We walked uphill, toward the mountains in the distance…a mile back to our hotel along curving sidewalks.

As I talked with Leandro, we walked past two street dogs standing near the curb, staring at us. They were both as black as the tires on a car, medium sized, with fine silky hair. I stopped and called to them.

The shorter one opened his mouth into a smile, and walked over to me. He limped on his right rear leg. His buddy followed, close to his friend’s side.

I placed my hand on the limping dog’s right shoulder and, for some reason I can’t remember, decided to put some energy healing into him. He leaned into my leg, and I could feel the Reiki flow through me and into him. Then, after a few minutes, I continued with Leandro down the sidewalk.

The smiling dog with the limp followed us…and the second dog stuck by his friend’s side.

Up the sidewalk we walked as it curved through the cold air coming down from the surrounding mountains. I looked up and saw a  billboard selling new homes in the foothills of the Andes. It read Con Los Pies En La Luna (‘With Your feet On The Moon”).

We kept walking, and the two Santiago street dogs followed. “Joey,” Leandro laughed, “you can’t take them home with you.”

We crossed a bridge high above a dry river bed below, and saw our hotel up the hill to our left. Between the bridge and the hotel ran a four-lane road which was tricky to cross even during the day: the cars flew by at forty miles an hour around a curve.

The Brazilians continued to talk and laugh as we walked, and the street dogs continued to follow us, playing with each other and smiling at us.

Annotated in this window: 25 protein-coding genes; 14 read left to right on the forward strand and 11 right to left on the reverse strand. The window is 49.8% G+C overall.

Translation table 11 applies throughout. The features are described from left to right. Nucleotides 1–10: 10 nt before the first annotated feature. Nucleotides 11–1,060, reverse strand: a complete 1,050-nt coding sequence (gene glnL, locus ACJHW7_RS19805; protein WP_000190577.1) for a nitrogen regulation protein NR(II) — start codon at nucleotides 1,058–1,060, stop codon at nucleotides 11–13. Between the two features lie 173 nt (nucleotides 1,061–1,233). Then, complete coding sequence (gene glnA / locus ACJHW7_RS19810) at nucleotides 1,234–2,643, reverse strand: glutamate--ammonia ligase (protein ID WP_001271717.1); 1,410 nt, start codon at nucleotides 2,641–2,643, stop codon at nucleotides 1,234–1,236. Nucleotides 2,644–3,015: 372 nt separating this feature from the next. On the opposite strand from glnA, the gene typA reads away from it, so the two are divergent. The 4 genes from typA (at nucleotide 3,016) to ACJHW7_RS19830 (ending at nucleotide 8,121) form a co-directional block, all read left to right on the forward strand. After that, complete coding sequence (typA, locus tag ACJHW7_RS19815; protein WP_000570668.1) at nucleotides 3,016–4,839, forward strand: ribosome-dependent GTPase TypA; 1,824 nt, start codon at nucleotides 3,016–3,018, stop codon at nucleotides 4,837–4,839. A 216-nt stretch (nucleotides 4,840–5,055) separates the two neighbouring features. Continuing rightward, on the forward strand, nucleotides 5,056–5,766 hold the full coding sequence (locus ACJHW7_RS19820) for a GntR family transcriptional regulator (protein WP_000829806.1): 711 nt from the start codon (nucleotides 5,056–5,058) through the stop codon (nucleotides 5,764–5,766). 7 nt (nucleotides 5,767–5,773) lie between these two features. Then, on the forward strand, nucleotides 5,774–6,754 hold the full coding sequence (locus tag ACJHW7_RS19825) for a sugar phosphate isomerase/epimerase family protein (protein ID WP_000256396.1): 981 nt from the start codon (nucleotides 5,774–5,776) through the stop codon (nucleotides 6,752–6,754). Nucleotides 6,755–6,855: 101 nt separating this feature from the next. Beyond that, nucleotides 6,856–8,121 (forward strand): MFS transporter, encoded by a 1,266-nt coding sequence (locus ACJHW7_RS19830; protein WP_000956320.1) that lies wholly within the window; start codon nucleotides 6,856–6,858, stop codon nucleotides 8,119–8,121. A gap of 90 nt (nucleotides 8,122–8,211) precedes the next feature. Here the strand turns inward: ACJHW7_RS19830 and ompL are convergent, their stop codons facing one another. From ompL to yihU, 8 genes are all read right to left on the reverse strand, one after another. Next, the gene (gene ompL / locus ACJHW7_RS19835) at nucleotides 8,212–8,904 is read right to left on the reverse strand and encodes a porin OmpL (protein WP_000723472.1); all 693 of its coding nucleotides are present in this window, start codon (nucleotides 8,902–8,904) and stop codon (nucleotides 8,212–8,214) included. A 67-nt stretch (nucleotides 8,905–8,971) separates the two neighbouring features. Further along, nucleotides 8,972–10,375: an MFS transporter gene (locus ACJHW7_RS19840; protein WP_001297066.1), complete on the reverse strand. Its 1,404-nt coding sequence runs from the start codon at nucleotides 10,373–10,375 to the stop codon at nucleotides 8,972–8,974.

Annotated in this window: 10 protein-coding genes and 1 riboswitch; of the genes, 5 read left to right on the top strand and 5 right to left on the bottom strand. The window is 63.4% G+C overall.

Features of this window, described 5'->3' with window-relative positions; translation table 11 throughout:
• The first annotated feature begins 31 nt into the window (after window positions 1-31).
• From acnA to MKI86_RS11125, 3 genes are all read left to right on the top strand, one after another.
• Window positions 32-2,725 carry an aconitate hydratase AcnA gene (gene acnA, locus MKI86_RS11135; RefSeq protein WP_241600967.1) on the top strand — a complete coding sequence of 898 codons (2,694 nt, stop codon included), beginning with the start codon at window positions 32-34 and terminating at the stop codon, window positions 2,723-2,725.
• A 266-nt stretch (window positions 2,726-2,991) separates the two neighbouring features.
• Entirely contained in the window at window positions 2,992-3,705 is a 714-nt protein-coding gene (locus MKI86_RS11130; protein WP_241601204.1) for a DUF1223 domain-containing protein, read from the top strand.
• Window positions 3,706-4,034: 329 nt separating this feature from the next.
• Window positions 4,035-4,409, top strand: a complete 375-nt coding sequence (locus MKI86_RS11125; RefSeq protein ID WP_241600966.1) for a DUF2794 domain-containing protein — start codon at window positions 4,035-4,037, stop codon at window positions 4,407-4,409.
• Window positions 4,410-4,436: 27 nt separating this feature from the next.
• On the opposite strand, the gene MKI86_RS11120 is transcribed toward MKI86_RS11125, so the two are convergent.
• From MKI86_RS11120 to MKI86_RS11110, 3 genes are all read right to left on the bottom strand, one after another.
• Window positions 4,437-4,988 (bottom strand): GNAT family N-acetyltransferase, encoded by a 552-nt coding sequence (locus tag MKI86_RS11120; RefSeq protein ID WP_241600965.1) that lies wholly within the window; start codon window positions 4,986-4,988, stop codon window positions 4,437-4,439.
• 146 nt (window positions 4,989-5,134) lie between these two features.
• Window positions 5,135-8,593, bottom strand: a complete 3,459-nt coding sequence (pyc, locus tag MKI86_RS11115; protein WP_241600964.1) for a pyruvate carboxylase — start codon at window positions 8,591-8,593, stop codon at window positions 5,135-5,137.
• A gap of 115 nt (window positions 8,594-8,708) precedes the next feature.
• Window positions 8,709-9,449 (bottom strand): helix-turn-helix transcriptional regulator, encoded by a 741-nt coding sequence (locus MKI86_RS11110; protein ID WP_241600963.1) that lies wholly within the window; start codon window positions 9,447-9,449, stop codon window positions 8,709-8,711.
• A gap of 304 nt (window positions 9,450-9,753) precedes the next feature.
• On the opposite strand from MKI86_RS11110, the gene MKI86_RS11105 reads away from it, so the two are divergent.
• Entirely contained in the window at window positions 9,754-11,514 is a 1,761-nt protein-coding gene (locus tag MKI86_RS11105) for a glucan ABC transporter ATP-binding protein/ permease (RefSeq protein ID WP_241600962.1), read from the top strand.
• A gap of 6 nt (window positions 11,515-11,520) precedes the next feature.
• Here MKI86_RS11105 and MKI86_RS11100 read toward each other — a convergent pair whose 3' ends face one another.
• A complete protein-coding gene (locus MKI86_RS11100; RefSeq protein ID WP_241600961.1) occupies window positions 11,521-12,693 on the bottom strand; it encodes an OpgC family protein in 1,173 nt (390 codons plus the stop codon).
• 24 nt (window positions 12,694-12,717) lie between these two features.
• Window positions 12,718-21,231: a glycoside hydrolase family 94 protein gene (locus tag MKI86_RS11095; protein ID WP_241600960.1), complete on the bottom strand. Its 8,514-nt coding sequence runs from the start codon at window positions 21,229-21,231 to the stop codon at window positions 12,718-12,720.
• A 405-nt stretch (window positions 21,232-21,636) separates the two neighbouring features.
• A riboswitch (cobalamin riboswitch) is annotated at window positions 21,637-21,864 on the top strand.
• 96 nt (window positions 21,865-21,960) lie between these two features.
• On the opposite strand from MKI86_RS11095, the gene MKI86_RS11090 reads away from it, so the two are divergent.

Would they follow us across this busy street, I wondered? How could they make it?

When the crossing signal turned green, I said a quick prayer for the two street dogs and focused on getting across that four-lane road. When I reached the other side of the road, the limping dog greeted me with a smile.

As if he knew something I didn’t.

Then he and his friend sat down on the sidewalk to have their photo snapped with one of the Brazilians. The man  laughed and hugged the dogs, one in each arm.

Before going into the hotel, I looked for the moon in the Andean sky, but didn’t see it.

No matter…I finally figured it out.

The moon was near by, and the two street dogs were almost there.

Photo courtesy of Isabelle Lamarre, Quebec City, Canada.

You can read more about the work Joe does with dogs and other animals by clicking here.

November 29, 2011   7 Comments

Counting Feathers

“Hi Joe, Just thought I would let you know Gina was involved in a car accident today—her car was hit by a tram in Melbourne. She is fine, and managed to walk away with only a sore neck. Amazing considering the tram hit the drivers side door. … She said there were feathers everywhere after the accident. I believe the angels were definitely looking after her.”

I was speechless. Rachel was writing me about her sister Gina, who lives in Australia with her family and dog Beau. A few weeks earlier, Rachel had asked me whether I could help with Beau, who had been diagnosed with an inoperable tumor on his bladder. I didn’t know how much I could help, if at all, but I told Rachel I would try.

I’ve seen remote energy healing perform what some might call a “miracle”: profound changes in an animal’s health and behavior accomplished solely through the healing power of Spirit and Intention. Even so, I wondered whether anything could help Beau. Gina told me the tumor had covered his entire bladder wall. And while Beau was still on the operating table the vet called to ask Gina whether Beau shouldn’t be euthanized right then…the tumor was so advanced he would have no remaining quality of life anyway.

But Gina and her family couldn’t bear to let him go. I, on the other hand, worried about giving them false hope.